A magnitude-7.6 quake in central Taiwan killed more than 2,300 people in 1999.


Emotional Muslims return to Christchurch mosque as New Zealand works to move on

Updated 18 min 46 sec ago
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Emotional Muslims return to Christchurch mosque as New Zealand works to move on

  • Al Noor was handed back to the local Muslim community on Saturday and began allowing small groups onto its grounds around midday
  • “We are allowing 15 people at a time, just to get some normality,” said Saiyad Hassen, a volunteer at Al Noor

CHRISTCHURCH: Muslims held emotional prayers inside Christchurch’s main mosque on Saturday for the first time since a white supremacist massacred worshippers there, as New Zealand sought to return to normality after the tragedy.
The Al Noor mosque had been taken over by police for investigations and security reasons after alleged gunman Brenton Tarrant gunned down Muslims gathered there and at a smaller mosque for Friday prayers on March 15, killing 50 people.
Al Noor was handed back to the local Muslim community on Saturday and began allowing small groups onto its grounds around midday.
“We are allowing 15 people at a time, just to get some normality,” said Saiyad Hassen, a volunteer at Al Noor, adding that there were no plans yet to fully reopen.
Among the first to enter was massacre survivor Vohra Mohammad Huzef, who said two of his roommates were killed and that he managed to live only by hiding under bodies.
“I could feel the bullets hitting the people and I could feel the blood coming down on me from the people who were shot,” said Huzef, a Christchurch civil engineer originally from India.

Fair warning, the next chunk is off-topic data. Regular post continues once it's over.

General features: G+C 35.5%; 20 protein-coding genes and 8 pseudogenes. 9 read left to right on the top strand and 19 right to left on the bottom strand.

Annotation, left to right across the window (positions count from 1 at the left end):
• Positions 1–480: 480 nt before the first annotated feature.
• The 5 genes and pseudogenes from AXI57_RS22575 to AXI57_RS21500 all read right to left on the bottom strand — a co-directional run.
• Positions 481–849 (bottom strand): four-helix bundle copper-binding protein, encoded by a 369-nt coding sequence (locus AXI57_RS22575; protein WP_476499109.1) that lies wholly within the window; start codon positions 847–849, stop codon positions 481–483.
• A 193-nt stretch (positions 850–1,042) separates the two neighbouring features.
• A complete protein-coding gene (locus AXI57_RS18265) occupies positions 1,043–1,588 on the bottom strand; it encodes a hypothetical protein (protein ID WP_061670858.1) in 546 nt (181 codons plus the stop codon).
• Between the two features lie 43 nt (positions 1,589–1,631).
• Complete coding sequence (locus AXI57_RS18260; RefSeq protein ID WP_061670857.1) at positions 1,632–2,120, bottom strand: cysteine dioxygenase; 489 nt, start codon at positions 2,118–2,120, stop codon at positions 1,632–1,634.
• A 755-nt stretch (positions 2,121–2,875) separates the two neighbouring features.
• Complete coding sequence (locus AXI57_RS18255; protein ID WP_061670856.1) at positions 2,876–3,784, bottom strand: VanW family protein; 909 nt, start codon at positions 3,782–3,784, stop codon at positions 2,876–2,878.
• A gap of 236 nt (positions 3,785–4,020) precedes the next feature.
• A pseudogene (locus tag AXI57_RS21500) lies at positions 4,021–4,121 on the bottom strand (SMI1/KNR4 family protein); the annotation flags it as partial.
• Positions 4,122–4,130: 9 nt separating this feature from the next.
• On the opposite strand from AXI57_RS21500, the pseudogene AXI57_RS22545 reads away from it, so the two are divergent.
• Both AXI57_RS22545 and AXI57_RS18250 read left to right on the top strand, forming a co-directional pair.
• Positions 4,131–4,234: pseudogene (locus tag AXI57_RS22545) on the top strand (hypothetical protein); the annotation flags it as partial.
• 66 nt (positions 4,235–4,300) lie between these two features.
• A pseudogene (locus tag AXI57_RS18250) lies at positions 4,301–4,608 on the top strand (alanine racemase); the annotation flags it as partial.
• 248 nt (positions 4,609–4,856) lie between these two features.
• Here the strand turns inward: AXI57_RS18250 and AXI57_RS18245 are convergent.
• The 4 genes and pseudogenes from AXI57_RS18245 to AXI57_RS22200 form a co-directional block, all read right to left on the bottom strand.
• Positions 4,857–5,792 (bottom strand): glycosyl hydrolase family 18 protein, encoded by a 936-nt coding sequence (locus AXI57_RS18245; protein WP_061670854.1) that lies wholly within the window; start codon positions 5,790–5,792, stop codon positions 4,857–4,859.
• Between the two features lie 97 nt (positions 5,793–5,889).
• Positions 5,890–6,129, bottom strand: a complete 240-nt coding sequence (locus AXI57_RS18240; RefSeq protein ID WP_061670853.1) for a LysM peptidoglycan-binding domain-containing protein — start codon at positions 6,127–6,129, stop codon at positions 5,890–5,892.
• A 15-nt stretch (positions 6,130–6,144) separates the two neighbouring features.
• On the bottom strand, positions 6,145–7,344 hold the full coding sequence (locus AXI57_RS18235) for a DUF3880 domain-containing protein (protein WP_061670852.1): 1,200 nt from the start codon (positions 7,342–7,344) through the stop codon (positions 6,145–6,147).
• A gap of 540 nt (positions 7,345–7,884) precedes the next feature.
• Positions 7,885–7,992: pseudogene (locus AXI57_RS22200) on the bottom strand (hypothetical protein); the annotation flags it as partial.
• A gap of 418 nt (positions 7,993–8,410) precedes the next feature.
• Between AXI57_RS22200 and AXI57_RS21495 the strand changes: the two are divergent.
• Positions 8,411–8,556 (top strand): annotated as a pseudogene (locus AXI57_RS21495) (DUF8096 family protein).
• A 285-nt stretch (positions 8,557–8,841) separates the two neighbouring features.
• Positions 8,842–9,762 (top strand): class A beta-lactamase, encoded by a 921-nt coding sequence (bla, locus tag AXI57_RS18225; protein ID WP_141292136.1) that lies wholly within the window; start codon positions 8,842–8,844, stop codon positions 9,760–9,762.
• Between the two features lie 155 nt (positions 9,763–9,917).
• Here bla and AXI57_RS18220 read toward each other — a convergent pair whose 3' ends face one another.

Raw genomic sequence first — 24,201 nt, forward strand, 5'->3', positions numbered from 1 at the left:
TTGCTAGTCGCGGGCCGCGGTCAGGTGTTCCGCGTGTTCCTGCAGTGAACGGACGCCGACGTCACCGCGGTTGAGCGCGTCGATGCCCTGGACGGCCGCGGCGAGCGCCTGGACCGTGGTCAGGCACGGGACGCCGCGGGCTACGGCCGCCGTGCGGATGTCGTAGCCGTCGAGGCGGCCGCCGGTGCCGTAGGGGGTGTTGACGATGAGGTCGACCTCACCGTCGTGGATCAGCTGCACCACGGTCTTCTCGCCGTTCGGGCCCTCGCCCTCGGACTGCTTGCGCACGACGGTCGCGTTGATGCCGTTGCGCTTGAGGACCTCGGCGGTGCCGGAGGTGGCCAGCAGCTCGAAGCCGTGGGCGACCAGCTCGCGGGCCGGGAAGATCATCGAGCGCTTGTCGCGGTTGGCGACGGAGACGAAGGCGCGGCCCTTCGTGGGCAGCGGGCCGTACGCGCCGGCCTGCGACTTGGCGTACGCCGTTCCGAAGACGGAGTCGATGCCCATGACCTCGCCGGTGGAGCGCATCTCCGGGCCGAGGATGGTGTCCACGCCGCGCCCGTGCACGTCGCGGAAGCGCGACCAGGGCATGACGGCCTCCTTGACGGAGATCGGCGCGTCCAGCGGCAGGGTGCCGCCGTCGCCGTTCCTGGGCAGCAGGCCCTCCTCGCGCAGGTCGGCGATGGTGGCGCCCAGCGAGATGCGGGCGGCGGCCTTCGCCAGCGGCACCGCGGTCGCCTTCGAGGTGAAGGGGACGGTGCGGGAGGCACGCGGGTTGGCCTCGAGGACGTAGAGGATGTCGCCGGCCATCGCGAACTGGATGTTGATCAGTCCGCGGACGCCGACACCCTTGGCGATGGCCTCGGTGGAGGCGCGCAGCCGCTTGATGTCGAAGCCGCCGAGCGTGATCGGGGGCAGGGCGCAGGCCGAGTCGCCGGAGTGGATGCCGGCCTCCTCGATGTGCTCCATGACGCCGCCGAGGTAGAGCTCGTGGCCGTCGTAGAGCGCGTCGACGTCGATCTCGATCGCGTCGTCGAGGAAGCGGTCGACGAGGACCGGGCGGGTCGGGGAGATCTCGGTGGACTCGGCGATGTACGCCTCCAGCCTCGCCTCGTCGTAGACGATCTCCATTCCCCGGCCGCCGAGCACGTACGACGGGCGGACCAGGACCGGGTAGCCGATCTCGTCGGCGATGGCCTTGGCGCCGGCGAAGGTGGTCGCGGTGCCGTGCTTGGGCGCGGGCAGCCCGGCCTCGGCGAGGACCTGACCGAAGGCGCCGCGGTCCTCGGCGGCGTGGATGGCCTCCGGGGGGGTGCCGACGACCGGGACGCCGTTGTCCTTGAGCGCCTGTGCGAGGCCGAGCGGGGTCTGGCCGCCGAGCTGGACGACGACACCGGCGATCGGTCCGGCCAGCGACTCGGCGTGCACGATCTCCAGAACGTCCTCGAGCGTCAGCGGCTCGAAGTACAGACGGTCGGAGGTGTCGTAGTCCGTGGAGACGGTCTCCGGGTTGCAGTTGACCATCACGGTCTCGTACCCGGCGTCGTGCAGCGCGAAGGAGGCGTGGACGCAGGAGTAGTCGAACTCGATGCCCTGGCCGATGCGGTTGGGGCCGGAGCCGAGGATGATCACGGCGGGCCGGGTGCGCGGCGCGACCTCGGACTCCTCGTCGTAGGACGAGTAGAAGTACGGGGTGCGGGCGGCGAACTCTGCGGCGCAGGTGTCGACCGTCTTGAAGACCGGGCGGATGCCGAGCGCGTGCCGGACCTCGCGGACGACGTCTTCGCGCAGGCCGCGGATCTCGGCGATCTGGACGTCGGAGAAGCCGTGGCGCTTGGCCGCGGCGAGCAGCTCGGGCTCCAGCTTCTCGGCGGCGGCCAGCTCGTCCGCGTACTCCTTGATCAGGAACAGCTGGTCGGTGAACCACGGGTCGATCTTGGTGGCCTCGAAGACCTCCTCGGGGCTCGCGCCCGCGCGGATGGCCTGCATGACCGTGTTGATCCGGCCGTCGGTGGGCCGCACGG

“Everyone wants to get back in again to give praise and to catch up. This is the central point of our community.”
The attacks shocked a country of 4.5 million that is known for its tolerance and prompted global horror, heightened by Tarrant’s cold-blooded livestreaming of the massacre.
New Zealand came to a standstill on Friday to mark one week since the bloodshed, with the Muslim call to prayer broadcast across the country followed by two minutes of silence.
The ceremonies saw poignant scenes of Maoris performing the traditional haka war dance, and non-Muslim New Zealand women donning makeshift Islamic headscarves in solidarity.
A day earlier, the country outlawed the military-style rifles used in the assault with immediate effect.
But one of four concert sites at a music festival in the capital Wellington was evacuated on Saturday night just before a planned minute of silence for Christchurch, underlining lingering apprehensions.
Police cited unspecified “concerns about a person,” but later called it an “innocent misunderstanding” and the concert was slated to proceed.
In Christchurch, police also handed back Linwood Mosque, the second killing zone several kilometers away from Al Noor, but no plans to allow visitors were announced.